Be attentive and supportive: To feel cared about, your partner needs for you to take an interest in him or her. When they talk about their day, truly listen. When they struggle with a problem or are excited about a new interest, be supportive. Remind yourself that you are a team, and in order for the team to be successful, you each have to demonstrate your commitment to the relationship.

Do something special: Going out of your way for your partner can add lots to your account. You might bring them great happiness simply by offering to cook dinner if they’ve had a tough day. It is what you do for someone that tells them that you love them.

Fight with mutual respect: Every couple argues or has disagreements. When you do, always keep your communication respectful. Show that you care even when you disagree.

Make repair attempts – if you make a mistake or hurt your partner's feelings. Saying "I'm sorry" goes a long way towards healing a rift in a relationship. Your partner will trust you more if he or she knows that you will take responsibility for your words and actions.

Talk to each other. Communicate your needs – don’t wait for your partner to try to guess what they are. If you have something to bring up, do it gently and respectfully. It is also important to listen to each other. Focus on letting your partner know that you have heard them before you give them your response.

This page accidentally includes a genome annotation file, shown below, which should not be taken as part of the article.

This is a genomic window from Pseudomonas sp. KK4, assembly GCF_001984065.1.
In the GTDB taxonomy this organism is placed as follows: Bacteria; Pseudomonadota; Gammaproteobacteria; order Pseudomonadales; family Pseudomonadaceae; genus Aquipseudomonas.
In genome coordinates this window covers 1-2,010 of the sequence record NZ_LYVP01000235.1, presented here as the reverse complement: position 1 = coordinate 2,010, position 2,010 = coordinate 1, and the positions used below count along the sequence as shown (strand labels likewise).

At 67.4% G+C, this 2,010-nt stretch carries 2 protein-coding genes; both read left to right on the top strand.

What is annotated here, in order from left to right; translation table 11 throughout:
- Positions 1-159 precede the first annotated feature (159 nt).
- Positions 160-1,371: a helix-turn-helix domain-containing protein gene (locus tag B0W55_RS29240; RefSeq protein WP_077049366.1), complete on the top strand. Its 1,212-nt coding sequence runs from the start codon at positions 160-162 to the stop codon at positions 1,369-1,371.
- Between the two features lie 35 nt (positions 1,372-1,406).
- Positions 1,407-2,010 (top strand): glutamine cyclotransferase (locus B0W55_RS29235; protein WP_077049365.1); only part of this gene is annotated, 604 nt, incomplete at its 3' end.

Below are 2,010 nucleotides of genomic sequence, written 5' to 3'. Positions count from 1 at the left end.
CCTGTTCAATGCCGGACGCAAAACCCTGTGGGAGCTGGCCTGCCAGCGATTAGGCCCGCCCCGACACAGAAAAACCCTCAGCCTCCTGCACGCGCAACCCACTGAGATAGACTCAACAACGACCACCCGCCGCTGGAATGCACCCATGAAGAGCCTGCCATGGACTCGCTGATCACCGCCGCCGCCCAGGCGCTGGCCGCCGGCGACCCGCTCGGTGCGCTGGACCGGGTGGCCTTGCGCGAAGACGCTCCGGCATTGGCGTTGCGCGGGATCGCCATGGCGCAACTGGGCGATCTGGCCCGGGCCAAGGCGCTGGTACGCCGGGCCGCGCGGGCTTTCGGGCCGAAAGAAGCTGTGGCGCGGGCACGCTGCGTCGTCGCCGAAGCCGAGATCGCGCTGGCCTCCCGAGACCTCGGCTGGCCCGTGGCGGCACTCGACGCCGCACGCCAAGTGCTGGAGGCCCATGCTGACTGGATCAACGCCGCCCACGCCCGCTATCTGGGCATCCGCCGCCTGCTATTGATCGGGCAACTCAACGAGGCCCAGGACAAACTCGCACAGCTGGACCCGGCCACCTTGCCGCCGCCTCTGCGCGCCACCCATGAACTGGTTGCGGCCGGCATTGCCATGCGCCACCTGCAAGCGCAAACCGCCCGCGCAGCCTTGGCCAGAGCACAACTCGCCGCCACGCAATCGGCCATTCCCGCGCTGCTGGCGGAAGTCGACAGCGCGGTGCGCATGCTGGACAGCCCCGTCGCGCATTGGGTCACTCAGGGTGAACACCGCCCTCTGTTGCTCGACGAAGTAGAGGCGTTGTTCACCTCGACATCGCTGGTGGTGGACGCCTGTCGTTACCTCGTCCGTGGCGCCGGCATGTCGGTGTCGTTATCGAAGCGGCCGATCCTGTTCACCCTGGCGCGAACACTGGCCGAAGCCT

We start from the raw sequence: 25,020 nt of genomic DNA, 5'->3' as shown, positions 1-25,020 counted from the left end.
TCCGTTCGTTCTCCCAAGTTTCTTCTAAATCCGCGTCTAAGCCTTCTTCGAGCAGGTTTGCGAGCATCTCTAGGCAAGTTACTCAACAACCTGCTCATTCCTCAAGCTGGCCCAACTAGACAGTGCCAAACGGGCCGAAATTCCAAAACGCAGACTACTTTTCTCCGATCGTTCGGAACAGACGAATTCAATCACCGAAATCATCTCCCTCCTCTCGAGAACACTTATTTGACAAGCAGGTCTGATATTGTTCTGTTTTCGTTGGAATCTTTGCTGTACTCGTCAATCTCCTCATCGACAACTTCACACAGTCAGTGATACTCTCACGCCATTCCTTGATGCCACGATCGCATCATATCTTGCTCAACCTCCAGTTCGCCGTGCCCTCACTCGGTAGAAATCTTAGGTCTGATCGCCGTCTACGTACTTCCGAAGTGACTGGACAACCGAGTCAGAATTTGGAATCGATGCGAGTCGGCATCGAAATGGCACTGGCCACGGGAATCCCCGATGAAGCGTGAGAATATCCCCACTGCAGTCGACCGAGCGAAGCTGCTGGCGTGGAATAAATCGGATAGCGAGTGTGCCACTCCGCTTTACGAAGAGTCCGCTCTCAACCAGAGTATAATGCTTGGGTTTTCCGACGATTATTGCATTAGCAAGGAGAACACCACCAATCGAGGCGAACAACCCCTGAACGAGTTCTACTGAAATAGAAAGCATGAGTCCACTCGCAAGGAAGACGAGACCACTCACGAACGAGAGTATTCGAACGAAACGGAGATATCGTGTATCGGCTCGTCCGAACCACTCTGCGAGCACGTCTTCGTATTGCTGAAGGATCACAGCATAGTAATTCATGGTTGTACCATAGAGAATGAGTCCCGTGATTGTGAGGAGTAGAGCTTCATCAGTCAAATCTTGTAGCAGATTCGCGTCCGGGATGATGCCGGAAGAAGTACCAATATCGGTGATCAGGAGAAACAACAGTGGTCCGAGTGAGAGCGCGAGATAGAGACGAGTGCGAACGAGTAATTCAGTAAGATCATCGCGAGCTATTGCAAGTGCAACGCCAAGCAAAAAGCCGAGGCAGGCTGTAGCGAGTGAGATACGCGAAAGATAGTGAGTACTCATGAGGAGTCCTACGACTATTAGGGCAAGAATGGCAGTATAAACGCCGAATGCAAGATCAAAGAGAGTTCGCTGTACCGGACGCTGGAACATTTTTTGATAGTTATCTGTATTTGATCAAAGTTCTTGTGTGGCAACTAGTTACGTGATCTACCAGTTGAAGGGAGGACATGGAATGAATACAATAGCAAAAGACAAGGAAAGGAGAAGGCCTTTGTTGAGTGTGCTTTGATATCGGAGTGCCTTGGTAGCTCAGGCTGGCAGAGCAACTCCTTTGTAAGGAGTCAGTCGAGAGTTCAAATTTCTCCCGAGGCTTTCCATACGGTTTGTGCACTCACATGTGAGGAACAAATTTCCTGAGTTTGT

Spend time together. Make your relationship a priority and make time for each other every day – even if it is only 15 minutes over a glass of wine at the end of the day or a stroll together through the weekend markets. Quality time and rituals are a really useful way of enhancing your relationship.

Remember important dates. Birthdays and anniversaries provide an opportunity to stop and reflect on the importance of your relationship, how much it means to you and to value what you have.

Everyone is different. Accept and value differences in others, including your partner. We often choose people who have qualities and abilities we would like more of. This is one of the reasons why our relationships offer us significant opportunities to grow and develop as individuals.

Make plans – set goals for your relationship and plan for your future. This shows that you are both in the relationship for the long term.

Be affectionate - sometimes a lingering kiss or a warm hug are just as important as words or sex.

Enjoy yourself – have fun and celebrate your life together. Being able to laugh together during tough times can be very healing. Humour helps to promotes intimacy, belonging, and cohesiveness.

Be flexible – let your relationship grow and adapt as you both change. It’s also important to try new things as a couple

By thinking in terms of an emotional bank account, you can gauge the strength of your relationship. If your account is close to zero, build up that balance. The best strategy with any relationship is to make regular deposits a matter of course, ensuring that you maintain a healthy balance and a healthy relationship.


Diana Sayer, Senior Clinical Leader, Relationships Australia Queensland


Seeking help for relationship issues

If there are issues in your relationship that are difficult or painful to talk to each other about, consider seeing a relationships counsellor. A counsellor can be of great value to help you talk things through and resolve problems in a positive way.


Gottman, JM., Silver N. (2000). The Seven Principles for Making Marriage Work, Random House, Three Rivers.